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The title of the group exhibition comes from a 2008 work by Cengiz Çekil (1945–2015) in which he silkscreened the Turkish phrase “SAAT KAÇ?” across spreads of newspapers; the many works in the show mark the passage of time and history. Cevdet Erek’s ruler sculptures mark day and night, and events in his father’s life, while Aslı Çavuşoğlu’s installation The Stones Talk (2013) features officially designated “insignificant” or “incomplete” artifacts from archeological digs. The show also featured three seminal installations from the 1990s: Am Haus (1994), Ayşe Erkmen’s still-extant text installation, on the exterior of a Berlin building in a once predominantly Turkish neighborhood, of the unique suffixes in the Turkish language used to indicate reported information; Hale Tenger’s barbed-wire fence and guard-hut installation made for the 4th Istanbul Biennial in 1995; and, on one of Arter’s rooftop patios, Gülsün Karamustafa’s installation Mystic Transport (1992), of wheeled baskets containing colorful blankets, referring to the dowry quilts that were traditionally carried by families migrating from villages to cities. Collectively the three works reflected on three major phenomena of Turkish postwar society: the mass migration of rural communities to northern, industrial Europe under guest-worker programs; a highly militarized society that endured coups d’état in 1960, 1971, and 1980; and the rapid urbanization of an agrarian population.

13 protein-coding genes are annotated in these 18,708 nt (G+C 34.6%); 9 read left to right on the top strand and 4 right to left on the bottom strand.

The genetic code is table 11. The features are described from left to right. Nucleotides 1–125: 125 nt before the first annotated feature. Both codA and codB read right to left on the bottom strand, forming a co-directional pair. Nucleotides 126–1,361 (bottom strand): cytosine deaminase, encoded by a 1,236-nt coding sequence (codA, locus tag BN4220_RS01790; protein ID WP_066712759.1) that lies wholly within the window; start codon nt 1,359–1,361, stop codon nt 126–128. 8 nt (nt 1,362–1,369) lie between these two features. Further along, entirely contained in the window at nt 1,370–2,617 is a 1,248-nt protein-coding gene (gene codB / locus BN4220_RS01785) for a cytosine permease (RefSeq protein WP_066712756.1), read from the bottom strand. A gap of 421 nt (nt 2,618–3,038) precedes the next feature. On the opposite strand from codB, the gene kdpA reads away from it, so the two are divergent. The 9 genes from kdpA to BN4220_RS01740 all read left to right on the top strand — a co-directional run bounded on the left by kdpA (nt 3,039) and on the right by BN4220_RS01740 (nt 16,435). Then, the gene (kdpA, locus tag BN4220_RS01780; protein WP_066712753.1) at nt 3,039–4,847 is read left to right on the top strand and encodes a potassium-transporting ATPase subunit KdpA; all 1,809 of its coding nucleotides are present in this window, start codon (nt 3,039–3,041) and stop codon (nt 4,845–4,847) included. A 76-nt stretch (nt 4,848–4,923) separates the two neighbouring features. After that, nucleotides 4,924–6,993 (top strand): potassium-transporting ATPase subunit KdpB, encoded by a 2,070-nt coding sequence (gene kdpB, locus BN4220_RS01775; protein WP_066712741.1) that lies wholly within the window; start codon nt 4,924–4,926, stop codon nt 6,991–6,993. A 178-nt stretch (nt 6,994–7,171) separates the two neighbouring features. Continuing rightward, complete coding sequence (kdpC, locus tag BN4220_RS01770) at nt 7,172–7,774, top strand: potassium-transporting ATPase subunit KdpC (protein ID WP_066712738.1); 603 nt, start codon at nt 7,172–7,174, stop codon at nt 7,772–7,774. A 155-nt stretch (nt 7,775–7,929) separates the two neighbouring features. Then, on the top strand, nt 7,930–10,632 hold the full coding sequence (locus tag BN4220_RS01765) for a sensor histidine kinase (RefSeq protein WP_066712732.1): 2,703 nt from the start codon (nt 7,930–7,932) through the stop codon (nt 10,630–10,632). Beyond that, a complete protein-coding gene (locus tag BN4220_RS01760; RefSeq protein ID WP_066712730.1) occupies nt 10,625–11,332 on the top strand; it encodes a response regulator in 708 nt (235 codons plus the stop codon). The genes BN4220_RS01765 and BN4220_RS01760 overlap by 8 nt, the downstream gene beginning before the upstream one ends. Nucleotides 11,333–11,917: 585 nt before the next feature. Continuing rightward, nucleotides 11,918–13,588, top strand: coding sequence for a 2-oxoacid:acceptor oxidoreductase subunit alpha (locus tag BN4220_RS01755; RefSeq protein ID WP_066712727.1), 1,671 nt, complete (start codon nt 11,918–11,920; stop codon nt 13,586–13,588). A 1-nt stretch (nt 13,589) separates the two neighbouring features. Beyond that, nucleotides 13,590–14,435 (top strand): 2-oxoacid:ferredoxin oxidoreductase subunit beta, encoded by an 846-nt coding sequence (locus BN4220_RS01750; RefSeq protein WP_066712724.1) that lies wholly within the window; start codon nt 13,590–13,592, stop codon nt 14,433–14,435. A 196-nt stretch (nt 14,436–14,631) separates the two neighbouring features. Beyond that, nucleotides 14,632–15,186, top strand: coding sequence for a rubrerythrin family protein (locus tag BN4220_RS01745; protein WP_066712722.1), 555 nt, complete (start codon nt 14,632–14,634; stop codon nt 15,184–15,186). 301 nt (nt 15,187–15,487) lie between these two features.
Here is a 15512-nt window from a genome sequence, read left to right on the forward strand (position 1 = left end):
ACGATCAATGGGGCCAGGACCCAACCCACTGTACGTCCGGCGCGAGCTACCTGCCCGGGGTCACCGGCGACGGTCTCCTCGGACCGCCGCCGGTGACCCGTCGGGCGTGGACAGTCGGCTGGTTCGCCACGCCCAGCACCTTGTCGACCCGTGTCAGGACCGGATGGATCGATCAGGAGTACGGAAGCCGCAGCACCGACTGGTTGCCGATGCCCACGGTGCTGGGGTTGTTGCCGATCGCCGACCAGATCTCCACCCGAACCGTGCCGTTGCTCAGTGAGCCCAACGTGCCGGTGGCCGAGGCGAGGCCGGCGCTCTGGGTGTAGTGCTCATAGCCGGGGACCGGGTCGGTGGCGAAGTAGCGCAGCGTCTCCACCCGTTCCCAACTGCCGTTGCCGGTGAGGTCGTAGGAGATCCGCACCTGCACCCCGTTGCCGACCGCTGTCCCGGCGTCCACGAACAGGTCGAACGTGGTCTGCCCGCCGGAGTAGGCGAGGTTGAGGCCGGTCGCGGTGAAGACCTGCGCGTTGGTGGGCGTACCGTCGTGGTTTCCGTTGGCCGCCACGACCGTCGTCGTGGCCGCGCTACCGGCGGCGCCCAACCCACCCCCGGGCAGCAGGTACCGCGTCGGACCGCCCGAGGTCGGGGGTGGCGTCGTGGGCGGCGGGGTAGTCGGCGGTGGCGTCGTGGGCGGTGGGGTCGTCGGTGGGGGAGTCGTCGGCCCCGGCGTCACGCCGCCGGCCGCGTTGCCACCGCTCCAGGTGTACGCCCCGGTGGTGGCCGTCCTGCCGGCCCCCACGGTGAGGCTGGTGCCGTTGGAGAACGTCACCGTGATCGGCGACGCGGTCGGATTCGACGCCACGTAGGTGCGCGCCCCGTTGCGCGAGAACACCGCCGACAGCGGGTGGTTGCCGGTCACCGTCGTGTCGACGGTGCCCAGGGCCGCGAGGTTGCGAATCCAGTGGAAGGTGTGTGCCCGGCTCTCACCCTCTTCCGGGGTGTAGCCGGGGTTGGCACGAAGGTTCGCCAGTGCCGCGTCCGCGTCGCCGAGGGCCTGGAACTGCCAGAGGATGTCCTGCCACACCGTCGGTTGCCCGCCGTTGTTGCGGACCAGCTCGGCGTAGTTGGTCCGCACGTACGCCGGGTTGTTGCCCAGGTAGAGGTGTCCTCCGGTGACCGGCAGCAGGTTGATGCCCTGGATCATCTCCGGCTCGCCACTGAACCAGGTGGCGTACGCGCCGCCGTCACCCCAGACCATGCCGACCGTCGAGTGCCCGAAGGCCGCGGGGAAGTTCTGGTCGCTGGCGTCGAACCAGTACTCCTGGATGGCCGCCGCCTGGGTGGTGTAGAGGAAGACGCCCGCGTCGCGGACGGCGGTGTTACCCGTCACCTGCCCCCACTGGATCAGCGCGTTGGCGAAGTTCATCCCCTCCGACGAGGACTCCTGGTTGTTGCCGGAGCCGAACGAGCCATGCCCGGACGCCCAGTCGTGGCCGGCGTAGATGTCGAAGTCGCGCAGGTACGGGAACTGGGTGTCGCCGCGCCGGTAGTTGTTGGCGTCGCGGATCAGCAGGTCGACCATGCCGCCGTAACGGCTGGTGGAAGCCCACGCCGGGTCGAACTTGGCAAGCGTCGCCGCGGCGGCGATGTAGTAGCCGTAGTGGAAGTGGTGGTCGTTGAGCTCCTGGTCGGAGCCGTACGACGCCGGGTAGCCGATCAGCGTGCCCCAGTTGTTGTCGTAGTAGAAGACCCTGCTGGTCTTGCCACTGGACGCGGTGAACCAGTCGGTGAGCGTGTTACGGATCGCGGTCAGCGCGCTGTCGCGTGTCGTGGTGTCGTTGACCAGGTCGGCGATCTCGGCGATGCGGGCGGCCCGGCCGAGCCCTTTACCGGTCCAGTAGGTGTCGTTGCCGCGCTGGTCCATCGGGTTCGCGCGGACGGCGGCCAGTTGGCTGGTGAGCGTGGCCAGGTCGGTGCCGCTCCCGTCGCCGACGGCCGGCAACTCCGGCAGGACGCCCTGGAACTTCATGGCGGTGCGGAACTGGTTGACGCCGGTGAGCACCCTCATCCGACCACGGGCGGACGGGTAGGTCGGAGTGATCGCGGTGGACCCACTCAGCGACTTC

GÜLSÜN KARAMUSTAFA, Mystic Transport, 1992, 20 movable metal baskets, satin quilts, 90 × 60 × 45 each.
GÜLSÜN KARAMUSTAFA, Mystic Transport, 1992, 20 movable metal baskets, satin quilts, 90 × 60 × 45 each.
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What Time Is It?” is on view until March 22, 2020.


A second article looking at the three inaugural solo exhibitions by Turkish artists at Arter, has also been published.

HG Masters is the deputy editor and deputy publisher of ArtAsiaPacific.

To read more of ArtAsiaPacific’s articles, visit our Digital Library.